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Swing Hacks by Chris Adamson, Joshua Marinacci

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330
Chapter 9
C H A P T E R N I N E
Drag-and-Drop
Hacks 65–69
Several years ago, the Swing team introduced a pair of APIs for data trans-
fer:
java.awt.datatransfer and java.awt.dnd (Drag and Drop). The former
abstracts the concept of data exchange to and from your application (partici-
pating with either Java or native applications) and provides clipboard-based
copy-and-paste functionality. The latter particularizes these abstractions to
the specifics of drag-and-drop behavior. While many developers use these
APIs for working with unstyled clipboard text only, you can do much more.
Both Drag and Drop events and the clipboard support images,
URLs, Files,
and even custom Java objects.
H A C K
#65
Drag-and-Drop with Files Hack #65
Drag files from your application directly to the desktop, complete with
translucent icons.
This hack shows you how to go much further than mere clipboard access by
digging into the lower levels of the Drag and Drop APIs and building a pro-
gram that can save files directly to the desktop via dragging, complete with
proper file icons and drag feedback.
When you use an editor to write a large document, you often save it to a
particular location on your filesystem—in a Projects folder perhaps. This is
because you will keep the file around for a long time, so you want to store it
for later use. Small documents, however, are often created for transient rea-
sons. I often write a few paragraphs and then immediately post it to a
weblog or attach it to an email. Some applications (particularly those on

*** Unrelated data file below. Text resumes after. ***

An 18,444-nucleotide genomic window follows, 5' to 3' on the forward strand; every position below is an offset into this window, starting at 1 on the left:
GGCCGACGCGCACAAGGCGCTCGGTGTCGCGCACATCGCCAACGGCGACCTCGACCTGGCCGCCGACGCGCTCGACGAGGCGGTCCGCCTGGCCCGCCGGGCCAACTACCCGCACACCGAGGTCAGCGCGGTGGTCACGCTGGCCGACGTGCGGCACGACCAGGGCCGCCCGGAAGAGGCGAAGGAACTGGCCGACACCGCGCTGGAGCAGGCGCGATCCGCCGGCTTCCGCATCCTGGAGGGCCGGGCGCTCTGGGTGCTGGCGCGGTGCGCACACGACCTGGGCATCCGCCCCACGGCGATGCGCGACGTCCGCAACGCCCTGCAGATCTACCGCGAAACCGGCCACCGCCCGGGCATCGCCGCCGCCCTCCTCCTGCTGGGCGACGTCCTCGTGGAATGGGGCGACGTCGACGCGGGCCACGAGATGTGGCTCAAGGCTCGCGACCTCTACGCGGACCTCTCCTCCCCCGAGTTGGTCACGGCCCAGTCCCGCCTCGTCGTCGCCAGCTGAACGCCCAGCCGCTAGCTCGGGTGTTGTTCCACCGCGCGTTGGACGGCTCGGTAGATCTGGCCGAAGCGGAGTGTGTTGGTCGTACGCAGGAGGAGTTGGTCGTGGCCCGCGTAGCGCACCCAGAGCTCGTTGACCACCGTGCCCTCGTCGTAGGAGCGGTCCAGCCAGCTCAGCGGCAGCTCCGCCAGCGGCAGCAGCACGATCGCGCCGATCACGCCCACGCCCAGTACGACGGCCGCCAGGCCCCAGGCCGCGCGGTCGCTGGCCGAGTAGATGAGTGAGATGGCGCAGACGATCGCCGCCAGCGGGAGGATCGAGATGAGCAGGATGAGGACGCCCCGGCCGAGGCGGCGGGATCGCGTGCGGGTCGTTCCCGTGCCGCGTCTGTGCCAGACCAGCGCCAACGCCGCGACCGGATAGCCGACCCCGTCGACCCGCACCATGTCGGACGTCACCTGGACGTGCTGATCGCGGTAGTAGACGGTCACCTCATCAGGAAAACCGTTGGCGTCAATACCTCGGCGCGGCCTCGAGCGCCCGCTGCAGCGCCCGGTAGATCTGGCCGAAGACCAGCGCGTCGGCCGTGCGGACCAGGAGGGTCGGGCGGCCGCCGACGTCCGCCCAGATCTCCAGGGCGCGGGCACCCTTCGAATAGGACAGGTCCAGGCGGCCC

Mac OS X) let you save something quickly by dragging a small marker into
another application or the desktop. The marker represents the file and lets
you quickly move the entire file into another context (a blog editor, for
example) without thinking about where to save the file (and trying to
remember where you stashed it 10 minutes later).
Drag-and-Drop with Files #65
Chapter 9, Drag-and-Drop
|
331
HACK
Since drag-to-save behavior is not a standard part of the Java platform, you
will have to build it from scratch using the Drag and Drop APIs. First, you
will need a class that can trigger the drop action. The plan is to detect the
gesture, create a temp file to be saved, and then start the real drag with the
appropriate cursor and user feedback. Here’s a starting point:
class FileDragGestureListener extends DragSourceAdapter
implements DragGestureListener {
JTextArea text;
Cursor cursor;
public FileDragGestureListener(JTextArea text) {
this.text = text;
}
The FileDragGestureListener implements DragGestureListener and extends
the
DragSourceAdapter. Swing sends all drag events to a DragSource listener.
Extending the DragSourceAdapter, instead of implementing
DragSource directly, lets your class avoid implementing all of
the required methods.
DragSourceAdapter gives you empty,
no-op implementations of all the methods in
DragSource.
FileDragGestureListener accepts a component to grab the text from. Any
provider of text would work, but I chose a
JTextArea because it’s the most
likely to be used in a text editor.
All operating systems define a drag gesture, which usually means something
like “click and drag for more than 10 pixels,” though it varies from platform
to platform. Swing will detect the drag gesture and send an event to a
DragGestureListener, which is why FileDragGestureListener also imple-
ments that interface.
DragGestureListener defines one method:
dragGestureRecognized( ). This is where the real work of this hack is done:
public void dragGestureRecognized(DragGestureEvent evt) {
try {
// generate the temp file
File proxy_temp = File.createTempFile("tempdir",".dir",null);
File temp = new File(proxy_temp.getParent( ),"myfile.txt");
FileOutputStream out = new FileOutputStream(temp);
out.write(text.getText().getBytes( ));
out.close( );
The implementation of dragGestureRecognized( ) starts by creating a temp
file to store the text. Actually, first it creates a fake temp file,
proxy_temp,
using the
File.createTempFile( ) method. Then it creates the real temp file
in the same directory and writes the text data to the file. You could skip the
proxy_temp part, but then if the user drags to the desktop, he will end up

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